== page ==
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Seizure and epilepsy description

Seizure and epilepsy description
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Hello everybody. My name is Sara Mondini and I am a teacher of clinical neuropsychology at the University of Padova. This course focuses on epilepsy and its effects on cognition. Let’s begin with an overview of this neurological disorder. To understand epilepsy. It is important to review the difference between epilepsy and seizure. A seizure is the brief temporary disturbance in the electrical activity of the brain. Seizures are symptoms of epilepsy. However, having a seizure does not necessarily mean that the person has epilepsy. There are other causes of seizures including high fever, kidney failure or lack of oxygen in the brain. Epilepsy is a generic term used to define a variety of disorders characterised by recurring seizures.
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A diagnosis of epilepsy means that the person has an underlying condition such as brain injury that affects the delicate systems which govern the electrical energy in the brain, causing possible recurring seizures. Epilepsy is not contagious, You cannot catch epilepsy from someone else and nobody can catch it from you. Many misconceptions surround epilepsy and sometimes people inadvertently contribute to the negative image of the disorder using a wrong language. Like all individuals with a disability, persons with epilepsy dislike labels.
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Such as: He is an epileptic. Epilepsy is a condition that the person has, not what a person is.
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So, the preferred terminology is: person with epilepsy. Epilepsy is a common neurological disorder defined by recurring, unprovoked seizures. Seizures are brief periods of altered behaviour accompanied by paroxysmal electrical activity. Abnormal excessive or synchronous neuronal activity in the brain. Normally brain electrical activity is non-synchronous. In epileptic seizures, due to problems within the brain, a group of neurones begins firing in an abnormal excessive and synchronised manner. This results in a wave of depolarisation, known as a paroxysmal depolarising shift. Epileptic syndromes are characterised by a cluster of symptoms and signs that co-occur.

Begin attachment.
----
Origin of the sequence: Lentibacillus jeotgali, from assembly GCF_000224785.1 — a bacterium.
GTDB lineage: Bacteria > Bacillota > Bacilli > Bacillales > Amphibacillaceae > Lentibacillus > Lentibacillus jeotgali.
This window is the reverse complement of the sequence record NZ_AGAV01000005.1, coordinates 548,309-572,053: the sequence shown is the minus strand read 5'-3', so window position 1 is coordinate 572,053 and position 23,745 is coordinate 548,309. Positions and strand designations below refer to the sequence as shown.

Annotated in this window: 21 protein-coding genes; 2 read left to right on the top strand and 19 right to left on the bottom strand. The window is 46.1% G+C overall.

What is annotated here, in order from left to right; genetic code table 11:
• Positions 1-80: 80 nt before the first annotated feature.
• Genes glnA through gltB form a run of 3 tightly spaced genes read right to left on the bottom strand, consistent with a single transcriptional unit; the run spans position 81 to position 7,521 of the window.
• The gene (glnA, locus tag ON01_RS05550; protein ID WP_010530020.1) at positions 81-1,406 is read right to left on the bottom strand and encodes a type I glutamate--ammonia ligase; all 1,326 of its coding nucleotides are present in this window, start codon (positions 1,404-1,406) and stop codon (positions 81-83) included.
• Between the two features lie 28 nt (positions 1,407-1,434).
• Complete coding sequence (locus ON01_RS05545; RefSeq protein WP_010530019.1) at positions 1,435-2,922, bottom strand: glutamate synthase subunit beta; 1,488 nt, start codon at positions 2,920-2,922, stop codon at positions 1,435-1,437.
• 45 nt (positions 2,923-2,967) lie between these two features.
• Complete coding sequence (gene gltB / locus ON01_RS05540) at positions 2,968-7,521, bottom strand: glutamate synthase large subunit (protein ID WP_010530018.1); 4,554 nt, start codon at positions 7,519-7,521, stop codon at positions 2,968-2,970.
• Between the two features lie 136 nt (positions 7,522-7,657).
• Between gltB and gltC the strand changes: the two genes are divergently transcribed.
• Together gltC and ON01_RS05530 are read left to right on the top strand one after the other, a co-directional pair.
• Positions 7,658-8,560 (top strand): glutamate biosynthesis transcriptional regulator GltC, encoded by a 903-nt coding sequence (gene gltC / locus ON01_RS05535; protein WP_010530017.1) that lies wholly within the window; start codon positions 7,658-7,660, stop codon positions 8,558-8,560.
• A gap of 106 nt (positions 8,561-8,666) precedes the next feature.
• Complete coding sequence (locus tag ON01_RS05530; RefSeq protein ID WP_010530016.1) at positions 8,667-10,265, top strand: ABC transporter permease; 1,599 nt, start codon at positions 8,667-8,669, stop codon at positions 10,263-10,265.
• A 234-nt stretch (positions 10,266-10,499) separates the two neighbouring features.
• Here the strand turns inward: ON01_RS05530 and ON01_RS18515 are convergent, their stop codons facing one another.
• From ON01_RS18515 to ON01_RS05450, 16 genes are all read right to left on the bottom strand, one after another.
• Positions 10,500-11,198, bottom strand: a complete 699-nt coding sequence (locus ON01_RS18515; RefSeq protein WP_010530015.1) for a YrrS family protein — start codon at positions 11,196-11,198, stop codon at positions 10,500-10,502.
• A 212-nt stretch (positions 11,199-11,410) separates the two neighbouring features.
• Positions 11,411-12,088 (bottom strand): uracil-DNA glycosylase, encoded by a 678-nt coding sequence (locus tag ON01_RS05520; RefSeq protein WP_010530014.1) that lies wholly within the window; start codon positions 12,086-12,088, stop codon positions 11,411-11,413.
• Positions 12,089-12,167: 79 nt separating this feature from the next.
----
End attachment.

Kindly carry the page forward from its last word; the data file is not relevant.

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They can be categorised on the basis of: Seizure type, aetiology, age at onset of seizures, Precipitating factors, severity, electro-graphic findings and prognoses. Only a doctor can say for certain whether or not a person has epilepsy. But many people miss the more subtle signs of the condition. Therefore, they also miss the opportunity for early diagnosis and treatment. Learning about epilepsy early and working to control seizures can often help to minimise the impact of the disorder.
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These symptoms include: periods of blackout or confused memory. Occasional spells in which bladder or bowel control is lost, followed by extreme fatigue. Fainting is when you lose consciousness for a short time because your brain is not getting enough oxygen. The medical term for fainting is syncope but it is commonly known as passing out. A fainting spell generally lasts from a few seconds to a few minutes. Other symptoms can be episodes of blank staring, especially in children, brief periods where there is no response to questions or instructions sudden falls for no apparent reasons, episodes of blinking or chewing at an appropriate time, a convulsion with or without fever, cluster of swift jerking movements in babies.
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These symptoms are not necessarily indicators of epilepsy and do not include all of the symptoms of seizures. These symptoms may be caused by some other unrelated conditions. However, if one or more present a medical checkup is recommended.
An explanation of what epilepsy is, from both a neural and a behavioural point of view.
The video provides a definition of epilepsy and outlines the difference between this disorder and a single seizure. Afterwards, the neural abnormal substrate of epilepsy is dealt with. Some criteria are also highlighted useful to make a distinction among different typologies of epileptic syndromes and understand their nature. The video ends with a brief description of some of the major symptoms of a disorder characterized by seizures.
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Understanding Epilepsy and its Neuropsychology

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